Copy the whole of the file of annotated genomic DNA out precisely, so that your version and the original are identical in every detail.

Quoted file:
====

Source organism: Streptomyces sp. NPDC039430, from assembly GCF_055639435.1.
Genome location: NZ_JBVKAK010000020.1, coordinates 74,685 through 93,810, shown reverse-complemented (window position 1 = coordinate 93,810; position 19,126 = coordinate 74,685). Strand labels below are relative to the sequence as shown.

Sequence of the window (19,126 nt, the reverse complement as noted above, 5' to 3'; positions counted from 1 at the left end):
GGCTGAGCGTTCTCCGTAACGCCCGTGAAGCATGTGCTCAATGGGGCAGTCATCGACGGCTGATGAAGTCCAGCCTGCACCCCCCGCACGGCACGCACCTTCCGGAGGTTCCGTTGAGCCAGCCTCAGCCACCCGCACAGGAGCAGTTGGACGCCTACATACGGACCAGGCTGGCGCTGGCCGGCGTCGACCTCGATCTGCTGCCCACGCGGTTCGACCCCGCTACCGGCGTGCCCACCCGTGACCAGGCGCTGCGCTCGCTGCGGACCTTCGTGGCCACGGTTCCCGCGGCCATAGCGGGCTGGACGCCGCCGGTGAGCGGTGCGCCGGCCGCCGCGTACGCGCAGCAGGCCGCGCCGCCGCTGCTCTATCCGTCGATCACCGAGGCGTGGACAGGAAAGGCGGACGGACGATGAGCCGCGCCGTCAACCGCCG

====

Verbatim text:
Source organism: Streptomyces sp. NPDC039430, from assembly GCF_055639435.1.
Genome location: NZ_JBVKAK010000020.1, coordinates 74,685 through 93,810, shown reverse-complemented (window position 1 = coordinate 93,810; position 19,126 = coordinate 74,685). Strand labels below are relative to the sequence as shown.

Sequence of the window (19,126 nt, the reverse complement as noted above, 5' to 3'; positions counted from 1 at the left end):
GGCTGAGCGTTCTCCGTAACGCCCGTGAAGCATGTGCTCAATGGGGCAGTCATCGACGGCTGATGAAGTCCAGCCTGCACCCCCCGCACGGCACGCACCTTCCGGAGGTTCCGTTGAGCCAGCCTCAGCCACCCGCACAGGAGCAGTTGGACGCCTACATACGGACCAGGCTGGCGCTGGCCGGCGTCGACCTCGATCTGCTGCCCACGCGGTTCGACCCCGCTACCGGCGTGCCCACCCGTGACCAGGCGCTGCGCTCGCTGCGGACCTTCGTGGCCACGGTTCCCGCGGCCATAGCGGGCTGGACGCCGCCGGTGAGCGGTGCGCCGGCCGCCGCGTACGCGCAGCAGGCCGCGCCGCCGCTGCTCTATCCGTCGATCACCGAGGCGTGGACAGGAAAGGCGGACGGACGATGAGCCGCGCCGTCAACCGCCG